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Property market update: Brisbane, July 2020

Property market update Brisbane, July 2020

While most major property markets struggle to stay afloat, Brisbane market is believed to be exhibiting resilience yet again. How will the Queensland capital city market fare in the remaining months of 2020?

Despite the overall median data trend showing slight falls in house values, Brisbane continues to witness a significantly high demand for quality housing, according to property professional Melinda Jennison.

“Over July, some open homes we have attended over the month of July have seen more than 30-40 groups through. This illustrates that buyers are still very active in the Brisbane property market,” she highlighted.

“Advertised properties that are listed for sale in desirable locations are being sold very quickly in Brisbane. Often, the sale is a result of multiple offers being submitted on the property. If listed for sale by auction, they are achieving high prices with multiple registered bidders.”

While Sydney and Melbourne lead the fall in capital city values with as much as a 1.2 per cent decline, Brisbane continues to witness strong prices still being paid for quality properties in many regions around the city, as well as several properties being traded off-market.

Ultimately, the COVID-19 outbreak has not resulted in a measurable fall in property prices across Brisbane, so buyers should not expect a bargain brought about by the pandemic, according to Ms Jennison.

Property values

House prices across Australia have fallen by 2 per cent, while unit prices are down even further at 2.2 per cent over the quarter, according to the latest edition of the Domain House Price Report.

While all major capital cities saw unit prices fall, house prices fell in most of them except Adelaide, Canberra and Hobart.

Brisbane, in particular, saw property values drop by just 1.4 per cent over the quarter – buffering price falls better than Sydney and Melbourne.

Over the month of July, the latest Hedonic Home Value Index data by Corelogic found dwelling values in Brisbane declining by 0.4 per cent.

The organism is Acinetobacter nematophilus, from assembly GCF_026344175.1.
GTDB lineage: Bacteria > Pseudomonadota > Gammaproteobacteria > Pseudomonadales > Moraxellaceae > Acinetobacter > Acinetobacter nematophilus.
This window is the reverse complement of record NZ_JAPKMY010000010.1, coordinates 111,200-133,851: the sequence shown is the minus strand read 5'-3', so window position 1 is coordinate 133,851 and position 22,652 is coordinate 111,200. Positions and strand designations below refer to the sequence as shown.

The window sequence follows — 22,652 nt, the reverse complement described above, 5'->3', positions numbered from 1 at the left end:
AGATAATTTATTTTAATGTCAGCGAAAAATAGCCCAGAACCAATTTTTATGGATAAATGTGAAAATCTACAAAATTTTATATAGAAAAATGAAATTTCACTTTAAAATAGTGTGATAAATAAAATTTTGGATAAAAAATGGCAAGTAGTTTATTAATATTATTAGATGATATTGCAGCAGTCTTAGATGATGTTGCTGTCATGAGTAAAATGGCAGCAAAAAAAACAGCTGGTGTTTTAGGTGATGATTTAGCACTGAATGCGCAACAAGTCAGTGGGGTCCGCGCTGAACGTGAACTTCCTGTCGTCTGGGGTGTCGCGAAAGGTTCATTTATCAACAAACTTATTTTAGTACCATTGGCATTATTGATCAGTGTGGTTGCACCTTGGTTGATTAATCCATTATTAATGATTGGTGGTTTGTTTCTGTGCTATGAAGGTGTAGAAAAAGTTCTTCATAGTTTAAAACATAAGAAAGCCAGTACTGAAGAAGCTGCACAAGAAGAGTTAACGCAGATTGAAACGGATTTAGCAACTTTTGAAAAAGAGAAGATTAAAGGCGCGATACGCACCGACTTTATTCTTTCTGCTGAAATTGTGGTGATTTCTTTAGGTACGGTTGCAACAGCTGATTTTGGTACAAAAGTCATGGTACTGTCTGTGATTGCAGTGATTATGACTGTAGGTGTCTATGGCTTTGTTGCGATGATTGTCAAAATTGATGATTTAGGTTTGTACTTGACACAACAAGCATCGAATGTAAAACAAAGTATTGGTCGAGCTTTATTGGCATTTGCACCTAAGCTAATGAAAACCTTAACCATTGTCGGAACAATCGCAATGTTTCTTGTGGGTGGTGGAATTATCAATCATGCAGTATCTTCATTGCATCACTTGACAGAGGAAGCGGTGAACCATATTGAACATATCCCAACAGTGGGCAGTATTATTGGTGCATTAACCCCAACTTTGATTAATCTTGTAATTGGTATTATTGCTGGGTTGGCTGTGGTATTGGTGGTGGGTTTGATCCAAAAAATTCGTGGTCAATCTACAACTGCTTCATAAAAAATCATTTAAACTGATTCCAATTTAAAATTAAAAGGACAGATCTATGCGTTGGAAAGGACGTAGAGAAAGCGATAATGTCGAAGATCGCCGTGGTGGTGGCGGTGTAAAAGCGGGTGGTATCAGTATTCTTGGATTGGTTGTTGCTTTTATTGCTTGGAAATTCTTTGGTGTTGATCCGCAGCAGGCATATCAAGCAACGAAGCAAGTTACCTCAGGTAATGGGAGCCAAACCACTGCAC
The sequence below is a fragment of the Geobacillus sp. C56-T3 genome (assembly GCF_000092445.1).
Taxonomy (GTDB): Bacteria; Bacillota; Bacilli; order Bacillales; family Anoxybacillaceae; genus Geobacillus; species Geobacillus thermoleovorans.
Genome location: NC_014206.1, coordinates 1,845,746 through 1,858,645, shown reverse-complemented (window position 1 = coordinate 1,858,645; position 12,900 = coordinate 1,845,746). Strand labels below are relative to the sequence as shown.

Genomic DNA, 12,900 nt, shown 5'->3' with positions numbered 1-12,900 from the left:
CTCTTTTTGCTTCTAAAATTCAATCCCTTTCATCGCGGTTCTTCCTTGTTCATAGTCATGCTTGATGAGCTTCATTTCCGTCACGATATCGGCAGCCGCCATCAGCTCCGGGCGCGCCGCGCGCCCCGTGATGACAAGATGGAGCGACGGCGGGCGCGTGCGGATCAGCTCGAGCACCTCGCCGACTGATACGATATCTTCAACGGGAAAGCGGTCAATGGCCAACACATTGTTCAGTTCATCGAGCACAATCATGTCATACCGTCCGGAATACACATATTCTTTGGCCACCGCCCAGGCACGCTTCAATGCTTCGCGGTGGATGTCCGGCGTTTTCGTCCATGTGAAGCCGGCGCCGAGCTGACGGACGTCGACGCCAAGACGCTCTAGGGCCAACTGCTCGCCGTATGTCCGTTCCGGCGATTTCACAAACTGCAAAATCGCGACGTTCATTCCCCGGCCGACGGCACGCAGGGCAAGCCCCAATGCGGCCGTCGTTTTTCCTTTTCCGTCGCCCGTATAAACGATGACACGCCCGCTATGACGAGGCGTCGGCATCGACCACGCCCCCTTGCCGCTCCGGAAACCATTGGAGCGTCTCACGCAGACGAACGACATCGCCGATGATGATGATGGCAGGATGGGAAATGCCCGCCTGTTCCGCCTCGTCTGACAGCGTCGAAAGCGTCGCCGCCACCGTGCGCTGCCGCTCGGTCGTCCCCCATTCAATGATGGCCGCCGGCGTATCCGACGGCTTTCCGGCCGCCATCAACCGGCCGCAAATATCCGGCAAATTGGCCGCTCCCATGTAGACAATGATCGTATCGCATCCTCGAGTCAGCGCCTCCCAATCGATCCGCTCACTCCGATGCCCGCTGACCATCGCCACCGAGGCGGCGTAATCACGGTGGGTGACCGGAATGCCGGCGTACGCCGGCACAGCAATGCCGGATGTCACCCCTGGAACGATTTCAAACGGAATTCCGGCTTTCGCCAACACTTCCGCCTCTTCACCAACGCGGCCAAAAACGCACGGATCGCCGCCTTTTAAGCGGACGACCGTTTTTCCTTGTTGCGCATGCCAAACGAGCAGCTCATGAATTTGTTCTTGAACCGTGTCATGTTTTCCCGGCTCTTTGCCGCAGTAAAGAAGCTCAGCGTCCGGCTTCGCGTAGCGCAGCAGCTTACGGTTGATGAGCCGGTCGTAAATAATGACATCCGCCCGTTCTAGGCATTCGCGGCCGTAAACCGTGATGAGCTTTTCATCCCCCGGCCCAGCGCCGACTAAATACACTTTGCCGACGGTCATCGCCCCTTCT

Median house values for the greater Brisbane region fell by -0.3 per cent over the month, bringing the median house value to $555,284, while unit median values declined by -0.5 per cent, bringing the median unit value to $384,681.

According to Domain, Brisbane is showcasing a “two-speed property market” as Brisbane City, Moreton Bay, Scenic Rim and Somerset house prices all fell over the quarter, while Ipswich and Logan remained stable.

Domain’s Dr Nicola Powell said: “Prior to COVID-19, there was promising growth in prices for Greater Brisbane. Although this has reversed over the quarter, the fall in prices to date has been minimal considering the economic aftermath of border closures and shutdowns.”

“An initial pullback in seller and buyer activity during the lockdown acted to underpin prices, government financial support has kept distressed or urgent sales minimal, and incentives have encouraged buying journeys to begin.

“The outlook for residential property has improved vastly in recent weeks.”

Ultimately, despite value losses across major capital city markets, Domain noted that the impacts “have been minimal” as the expected drastic price falls were buffered by significant government stimulus, mortgage holidays and the continued low-interest rates supporting home values that have also kept distressed and urgent sales low.

Supply and demand

For the week ending 26 July, CoreLogic found that, of the 1,315 reported auctions, 54.1 per cent returned a successful result, which is an improvement from the week prior when a 53.1 per cent final clearance rate was recorded.

In Melbourne, 540 homes were scheduled for auction, but less than 50 per cent of these returned a successful result.